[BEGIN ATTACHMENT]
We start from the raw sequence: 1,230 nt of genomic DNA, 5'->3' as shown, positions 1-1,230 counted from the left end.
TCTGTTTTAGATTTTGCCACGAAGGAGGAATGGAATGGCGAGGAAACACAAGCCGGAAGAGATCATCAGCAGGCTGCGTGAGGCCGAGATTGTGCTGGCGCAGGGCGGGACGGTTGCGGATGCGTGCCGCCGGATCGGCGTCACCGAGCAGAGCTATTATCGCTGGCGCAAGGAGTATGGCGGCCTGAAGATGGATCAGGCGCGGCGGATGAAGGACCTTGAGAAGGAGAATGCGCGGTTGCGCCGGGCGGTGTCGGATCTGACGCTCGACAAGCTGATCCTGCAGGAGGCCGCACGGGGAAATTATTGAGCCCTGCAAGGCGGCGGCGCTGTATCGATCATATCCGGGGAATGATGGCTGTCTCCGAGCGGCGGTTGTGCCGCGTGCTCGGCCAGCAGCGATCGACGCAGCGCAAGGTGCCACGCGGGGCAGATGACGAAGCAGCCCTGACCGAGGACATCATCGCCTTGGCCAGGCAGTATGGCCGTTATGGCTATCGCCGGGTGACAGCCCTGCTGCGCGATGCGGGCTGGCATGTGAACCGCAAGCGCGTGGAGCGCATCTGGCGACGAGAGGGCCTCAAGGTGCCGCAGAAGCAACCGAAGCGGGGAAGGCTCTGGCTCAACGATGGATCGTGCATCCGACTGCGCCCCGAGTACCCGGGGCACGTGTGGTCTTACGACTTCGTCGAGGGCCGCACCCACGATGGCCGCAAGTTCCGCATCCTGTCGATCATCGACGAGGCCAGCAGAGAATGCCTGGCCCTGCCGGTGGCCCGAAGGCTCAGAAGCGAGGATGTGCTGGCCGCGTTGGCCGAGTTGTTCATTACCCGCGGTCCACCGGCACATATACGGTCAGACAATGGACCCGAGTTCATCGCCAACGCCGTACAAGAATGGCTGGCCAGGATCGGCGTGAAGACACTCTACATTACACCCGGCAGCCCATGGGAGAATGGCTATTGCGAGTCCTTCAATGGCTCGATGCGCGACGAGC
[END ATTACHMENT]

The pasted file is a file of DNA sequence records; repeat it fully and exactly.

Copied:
We start from the raw sequence: 1,230 nt of genomic DNA, 5'->3' as shown, positions 1-1,230 counted from the left end.
TCTGTTTTAGATTTTGCCACGAAGGAGGAATGGAATGGCGAGGAAACACAAGCCGGAAGAGATCATCAGCAGGCTGCGTGAGGCCGAGATTGTGCTGGCGCAGGGCGGGACGGTTGCGGATGCGTGCCGCCGGATCGGCGTCACCGAGCAGAGCTATTATCGCTGGCGCAAGGAGTATGGCGGCCTGAAGATGGATCAGGCGCGGCGGATGAAGGACCTTGAGAAGGAGAATGCGCGGTTGCGCCGGGCGGTGTCGGATCTGACGCTCGACAAGCTGATCCTGCAGGAGGCCGCACGGGGAAATTATTGAGCCCTGCAAGGCGGCGGCGCTGTATCGATCATATCCGGGGAATGATGGCTGTCTCCGAGCGGCGGTTGTGCCGCGTGCTCGGCCAGCAGCGATCGACGCAGCGCAAGGTGCCACGCGGGGCAGATGACGAAGCAGCCCTGACCGAGGACATCATCGCCTTGGCCAGGCAGTATGGCCGTTATGGCTATCGCCGGGTGACAGCCCTGCTGCGCGATGCGGGCTGGCATGTGAACCGCAAGCGCGTGGAGCGCATCTGGCGACGAGAGGGCCTCAAGGTGCCGCAGAAGCAACCGAAGCGGGGAAGGCTCTGGCTCAACGATGGATCGTGCATCCGACTGCGCCCCGAGTACCCGGGGCACGTGTGGTCTTACGACTTCGTCGAGGGCCGCACCCACGATGGCCGCAAGTTCCGCATCCTGTCGATCATCGACGAGGCCAGCAGAGAATGCCTGGCCCTGCCGGTGGCCCGAAGGCTCAGAAGCGAGGATGTGCTGGCCGCGTTGGCCGAGTTGTTCATTACCCGCGGTCCACCGGCACATATACGGTCAGACAATGGACCCGAGTTCATCGCCAACGCCGTACAAGAATGGCTGGCCAGGATCGGCGTGAAGACACTCTACATTACACCCGGCAGCCCATGGGAGAATGGCTATTGCGAGTCCTTCAATGGCTCGATGCGCGACGAGC